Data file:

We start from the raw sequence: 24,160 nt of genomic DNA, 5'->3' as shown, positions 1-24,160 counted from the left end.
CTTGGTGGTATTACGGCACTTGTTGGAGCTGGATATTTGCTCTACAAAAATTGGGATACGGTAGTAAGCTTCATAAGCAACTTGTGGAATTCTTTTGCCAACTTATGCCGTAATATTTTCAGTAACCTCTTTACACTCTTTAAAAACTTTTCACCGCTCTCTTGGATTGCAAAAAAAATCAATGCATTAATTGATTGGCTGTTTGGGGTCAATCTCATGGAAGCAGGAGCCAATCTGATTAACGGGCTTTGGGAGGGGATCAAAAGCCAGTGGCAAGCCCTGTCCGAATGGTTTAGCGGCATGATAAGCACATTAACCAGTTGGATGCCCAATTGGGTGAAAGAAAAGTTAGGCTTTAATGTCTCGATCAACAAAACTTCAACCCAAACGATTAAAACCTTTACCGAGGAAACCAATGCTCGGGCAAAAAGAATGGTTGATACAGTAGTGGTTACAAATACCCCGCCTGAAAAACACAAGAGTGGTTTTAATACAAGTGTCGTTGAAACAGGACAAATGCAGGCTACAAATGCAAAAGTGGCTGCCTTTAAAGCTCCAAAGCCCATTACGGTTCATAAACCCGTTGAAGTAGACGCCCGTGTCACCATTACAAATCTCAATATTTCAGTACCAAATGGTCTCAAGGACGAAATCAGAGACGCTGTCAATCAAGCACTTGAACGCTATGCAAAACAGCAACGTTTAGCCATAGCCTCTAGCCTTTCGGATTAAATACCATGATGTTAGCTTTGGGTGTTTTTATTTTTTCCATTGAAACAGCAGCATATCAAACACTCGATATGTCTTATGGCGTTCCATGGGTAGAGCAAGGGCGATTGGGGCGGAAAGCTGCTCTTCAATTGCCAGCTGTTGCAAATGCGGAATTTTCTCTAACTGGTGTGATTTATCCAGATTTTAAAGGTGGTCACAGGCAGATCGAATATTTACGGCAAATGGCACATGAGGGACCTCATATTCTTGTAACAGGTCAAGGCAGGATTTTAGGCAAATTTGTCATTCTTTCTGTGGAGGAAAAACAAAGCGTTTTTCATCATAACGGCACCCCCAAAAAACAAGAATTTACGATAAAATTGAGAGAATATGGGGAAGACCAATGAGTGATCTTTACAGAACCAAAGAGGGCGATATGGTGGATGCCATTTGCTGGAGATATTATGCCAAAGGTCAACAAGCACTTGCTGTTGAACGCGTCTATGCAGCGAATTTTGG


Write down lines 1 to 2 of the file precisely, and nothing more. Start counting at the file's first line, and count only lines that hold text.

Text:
We start from the raw sequence: 24,160 nt of genomic DNA, 5'->3' as shown, positions 1-24,160 counted from the left end.
CTTGGTGGTATTACGGCACTTGTTGGAGCTGGATATTTGCTCTACAAAAATTGGGATACGGTAGTAAGCTTCATAAGCAACTTGTGGAATTCTTTTGCCAACTTATGCCGTAATATTTTCAGTAACCTCTTTACACTCTTTAAAAACTTTTCACCGCTCTCTTGGATTGCAAAAAAAATCAATGCATTAATTGATTGGCTGTTTGGGGTCAATCTCATGGAAGCAGGAGCCAATCTGATTAACGGGCTTTGGGAGGGGATCAAAAGCCAGTGGCAAGCCCTGTCCGAATGGTTTAGCGGCATGATAAGCACATTAACCAGTTGGATGCCCAATTGGGTGAAAGAAAAGTTAGGCTTTAATGTCTCGATCAACAAAACTTCAACCCAAACGATTAAAACCTTTACCGAGGAAACCAATGCTCGGGCAAAAAGAATGGTTGATACAGTAGTGGTTACAAATACCCCGCCTGAAAAACACAAGAGTGGTTTTAATACAAGTGTCGTTGAAACAGGACAAATGCAGGCTACAAATGCAAAAGTGGCTGCCTTTAAAGCTCCAAAGCCCATTACGGTTCATAAACCCGTTGAAGTAGACGCCCGTGTCACCATTACAAATCTCAATATTTCAGTACCAAATGGTCTCAAGGACGAAATCAGAGACGCTGTCAATCAAGCACTTGAACGCTATGCAAAACAGCAACGTTTAGCCATAGCCTCTAGCCTTTCGGATTAAATACCATGATGTTAGCTTTGGGTGTTTTTATTTTTTCCATTGAAACAGCAGCATATCAAACACTCGATATGTCTTATGGCGTTCCATGGGTAGAGCAAGGGCGATTGGGGCGGAAAGCTGCTCTTCAATTGCCAGCTGTTGCAAATGCGGAATTTTCTCTAACTGGTGTGATTTATCCAGATTTTAAAGGTGGTCACAGGCAGATCGAATATTTACGGCAAATGGCACATGAGGGACCTCATATTCTTGTAACAGGTCAAGGCAGGATTTTAGGCAAATTTGTCATTCTTTCTGTGGAGGAAAAACAAAGCGTTTTTCATCATAACGGCACCCCCAAAAAACAAGAATTTACGATAAAATTGAGAGAATATGGGGAAGACCAATGAGTGATCTTTACAGAACCAAAGAGGGCGATATGGTGGATGCCATTTGCTGGAGATATTATGCCAAAGGTCAACAAGCACTTGCTGTTGAACGCGTCTATGCAGCGAATTTTGG